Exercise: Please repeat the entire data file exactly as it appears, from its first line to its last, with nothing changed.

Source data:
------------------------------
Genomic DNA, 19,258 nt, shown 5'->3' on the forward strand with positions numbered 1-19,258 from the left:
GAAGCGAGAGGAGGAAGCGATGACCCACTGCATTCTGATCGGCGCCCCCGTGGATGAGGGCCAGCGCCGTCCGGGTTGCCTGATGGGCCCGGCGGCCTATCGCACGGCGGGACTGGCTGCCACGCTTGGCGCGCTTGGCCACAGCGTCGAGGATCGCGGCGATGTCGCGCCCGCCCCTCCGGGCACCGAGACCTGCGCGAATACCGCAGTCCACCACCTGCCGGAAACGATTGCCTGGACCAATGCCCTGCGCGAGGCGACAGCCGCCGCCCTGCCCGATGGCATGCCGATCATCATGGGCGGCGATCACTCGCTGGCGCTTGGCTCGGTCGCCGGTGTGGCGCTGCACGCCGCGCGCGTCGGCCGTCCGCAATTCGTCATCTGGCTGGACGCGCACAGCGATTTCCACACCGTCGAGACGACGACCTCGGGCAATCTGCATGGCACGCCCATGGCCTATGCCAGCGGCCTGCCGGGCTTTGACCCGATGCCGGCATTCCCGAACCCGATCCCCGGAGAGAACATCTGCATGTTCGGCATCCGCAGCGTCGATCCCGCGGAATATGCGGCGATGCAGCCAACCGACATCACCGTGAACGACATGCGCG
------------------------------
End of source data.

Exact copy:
Genomic DNA, 19,258 nt, shown 5'->3' on the forward strand with positions numbered 1-19,258 from the left:
GAAGCGAGAGGAGGAAGCGATGACCCACTGCATTCTGATCGGCGCCCCCGTGGATGAGGGCCAGCGCCGTCCGGGTTGCCTGATGGGCCCGGCGGCCTATCGCACGGCGGGACTGGCTGCCACGCTTGGCGCGCTTGGCCACAGCGTCGAGGATCGCGGCGATGTCGCGCCCGCCCCTCCGGGCACCGAGACCTGCGCGAATACCGCAGTCCACCACCTGCCGGAAACGATTGCCTGGACCAATGCCCTGCGCGAGGCGACAGCCGCCGCCCTGCCCGATGGCATGCCGATCATCATGGGCGGCGATCACTCGCTGGCGCTTGGCTCGGTCGCCGGTGTGGCGCTGCACGCCGCGCGCGTCGGCCGTCCGCAATTCGTCATCTGGCTGGACGCGCACAGCGATTTCCACACCGTCGAGACGACGACCTCGGGCAATCTGCATGGCACGCCCATGGCCTATGCCAGCGGCCTGCCGGGCTTTGACCCGATGCCGGCATTCCCGAACCCGATCCCCGGAGAGAACATCTGCATGTTCGGCATCCGCAGCGTCGATCCCGCGGAATATGCGGCGATGCAGCCAACCGACATCACCGTGAACGACATGCGCG